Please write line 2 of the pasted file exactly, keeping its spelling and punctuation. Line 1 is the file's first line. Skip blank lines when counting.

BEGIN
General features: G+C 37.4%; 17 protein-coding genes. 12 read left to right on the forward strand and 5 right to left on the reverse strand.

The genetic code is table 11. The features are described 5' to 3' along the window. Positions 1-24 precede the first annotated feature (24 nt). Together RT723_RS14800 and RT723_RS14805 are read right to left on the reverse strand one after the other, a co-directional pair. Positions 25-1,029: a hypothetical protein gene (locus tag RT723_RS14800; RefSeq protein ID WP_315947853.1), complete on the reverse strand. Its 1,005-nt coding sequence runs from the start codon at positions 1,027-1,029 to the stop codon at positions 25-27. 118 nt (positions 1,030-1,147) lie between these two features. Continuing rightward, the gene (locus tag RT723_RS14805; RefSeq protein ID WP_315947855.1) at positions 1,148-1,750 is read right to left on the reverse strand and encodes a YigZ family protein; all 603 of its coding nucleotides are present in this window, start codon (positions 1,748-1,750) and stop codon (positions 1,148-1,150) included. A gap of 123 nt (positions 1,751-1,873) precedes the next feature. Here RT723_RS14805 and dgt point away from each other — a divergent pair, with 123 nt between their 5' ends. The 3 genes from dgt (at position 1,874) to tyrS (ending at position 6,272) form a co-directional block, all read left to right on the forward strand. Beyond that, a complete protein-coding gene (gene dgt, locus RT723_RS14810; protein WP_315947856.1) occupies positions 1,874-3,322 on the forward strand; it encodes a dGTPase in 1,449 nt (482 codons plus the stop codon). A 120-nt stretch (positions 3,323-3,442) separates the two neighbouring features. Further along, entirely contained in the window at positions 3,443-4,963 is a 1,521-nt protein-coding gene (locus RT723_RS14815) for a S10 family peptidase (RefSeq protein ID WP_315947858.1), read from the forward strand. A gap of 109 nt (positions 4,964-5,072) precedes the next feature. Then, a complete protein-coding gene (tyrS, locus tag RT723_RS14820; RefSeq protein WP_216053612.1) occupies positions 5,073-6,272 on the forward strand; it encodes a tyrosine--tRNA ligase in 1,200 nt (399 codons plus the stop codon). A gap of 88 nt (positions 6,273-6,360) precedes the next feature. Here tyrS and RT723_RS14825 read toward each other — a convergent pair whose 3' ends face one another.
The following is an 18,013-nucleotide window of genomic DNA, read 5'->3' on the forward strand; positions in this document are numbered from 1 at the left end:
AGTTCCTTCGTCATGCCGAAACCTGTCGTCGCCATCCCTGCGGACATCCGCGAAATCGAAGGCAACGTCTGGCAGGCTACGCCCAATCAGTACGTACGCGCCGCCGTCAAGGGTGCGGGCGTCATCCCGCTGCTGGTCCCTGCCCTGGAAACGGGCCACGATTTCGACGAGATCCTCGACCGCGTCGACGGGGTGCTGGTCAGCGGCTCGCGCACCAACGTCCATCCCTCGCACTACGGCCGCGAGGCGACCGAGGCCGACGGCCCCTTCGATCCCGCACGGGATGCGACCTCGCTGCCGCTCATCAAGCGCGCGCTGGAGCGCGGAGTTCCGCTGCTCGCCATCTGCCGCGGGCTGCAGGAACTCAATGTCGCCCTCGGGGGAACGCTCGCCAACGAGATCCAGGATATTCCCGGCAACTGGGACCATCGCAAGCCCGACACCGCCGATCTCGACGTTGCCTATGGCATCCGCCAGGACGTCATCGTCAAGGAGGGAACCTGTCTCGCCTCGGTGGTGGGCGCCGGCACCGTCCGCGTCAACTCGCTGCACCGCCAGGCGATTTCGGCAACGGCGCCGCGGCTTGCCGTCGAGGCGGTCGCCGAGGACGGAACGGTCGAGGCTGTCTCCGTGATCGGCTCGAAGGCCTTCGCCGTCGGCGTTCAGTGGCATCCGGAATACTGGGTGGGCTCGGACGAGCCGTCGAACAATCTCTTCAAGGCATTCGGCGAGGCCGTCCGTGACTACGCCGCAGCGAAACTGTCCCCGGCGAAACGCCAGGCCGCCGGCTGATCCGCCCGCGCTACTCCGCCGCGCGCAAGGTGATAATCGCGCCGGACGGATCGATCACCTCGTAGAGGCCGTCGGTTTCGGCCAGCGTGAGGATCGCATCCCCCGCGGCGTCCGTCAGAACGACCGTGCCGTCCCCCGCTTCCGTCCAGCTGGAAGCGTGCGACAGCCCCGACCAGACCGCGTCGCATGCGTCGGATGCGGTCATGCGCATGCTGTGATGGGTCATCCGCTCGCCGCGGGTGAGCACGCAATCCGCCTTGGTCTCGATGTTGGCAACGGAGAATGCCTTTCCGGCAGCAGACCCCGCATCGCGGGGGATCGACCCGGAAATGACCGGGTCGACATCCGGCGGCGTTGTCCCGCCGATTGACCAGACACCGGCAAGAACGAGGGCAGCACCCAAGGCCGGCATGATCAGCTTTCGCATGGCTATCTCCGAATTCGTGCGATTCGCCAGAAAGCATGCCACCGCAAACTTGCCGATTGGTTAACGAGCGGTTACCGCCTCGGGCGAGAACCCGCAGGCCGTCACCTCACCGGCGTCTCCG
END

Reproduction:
The genetic code is table 11. The features are described 5' to 3' along the window. Positions 1-24 precede the first annotated feature (24 nt). Together RT723_RS14800 and RT723_RS14805 are read right to left on the reverse strand one after the other, a co-directional pair. Positions 25-1,029: a hypothetical protein gene (locus tag RT723_RS14800; RefSeq protein ID WP_315947853.1), complete on the reverse strand. Its 1,005-nt coding sequence runs from the start codon at positions 1,027-1,029 to the stop codon at positions 25-27. 118 nt (positions 1,030-1,147) lie between these two features. Continuing rightward, the gene (locus tag RT723_RS14805; RefSeq protein ID WP_315947855.1) at positions 1,148-1,750 is read right to left on the reverse strand and encodes a YigZ family protein; all 603 of its coding nucleotides are present in this window, start codon (positions 1,748-1,750) and stop codon (positions 1,148-1,150) included. A gap of 123 nt (positions 1,751-1,873) precedes the next feature. Here RT723_RS14805 and dgt point away from each other — a divergent pair, with 123 nt between their 5' ends. The 3 genes from dgt (at position 1,874) to tyrS (ending at position 6,272) form a co-directional block, all read left to right on the forward strand. Beyond that, a complete protein-coding gene (gene dgt, locus RT723_RS14810; protein WP_315947856.1) occupies positions 1,874-3,322 on the forward strand; it encodes a dGTPase in 1,449 nt (482 codons plus the stop codon). A 120-nt stretch (positions 3,323-3,442) separates the two neighbouring features. Further along, entirely contained in the window at positions 3,443-4,963 is a 1,521-nt protein-coding gene (locus RT723_RS14815) for a S10 family peptidase (RefSeq protein ID WP_315947858.1), read from the forward strand. A gap of 109 nt (positions 4,964-5,072) precedes the next feature. Then, a complete protein-coding gene (tyrS, locus tag RT723_RS14820; RefSeq protein WP_216053612.1) occupies positions 5,073-6,272 on the forward strand; it encodes a tyrosine--tRNA ligase in 1,200 nt (399 codons plus the stop codon). A gap of 88 nt (positions 6,273-6,360) precedes the next feature. Here tyrS and RT723_RS14825 read toward each other — a convergent pair whose 3' ends face one another.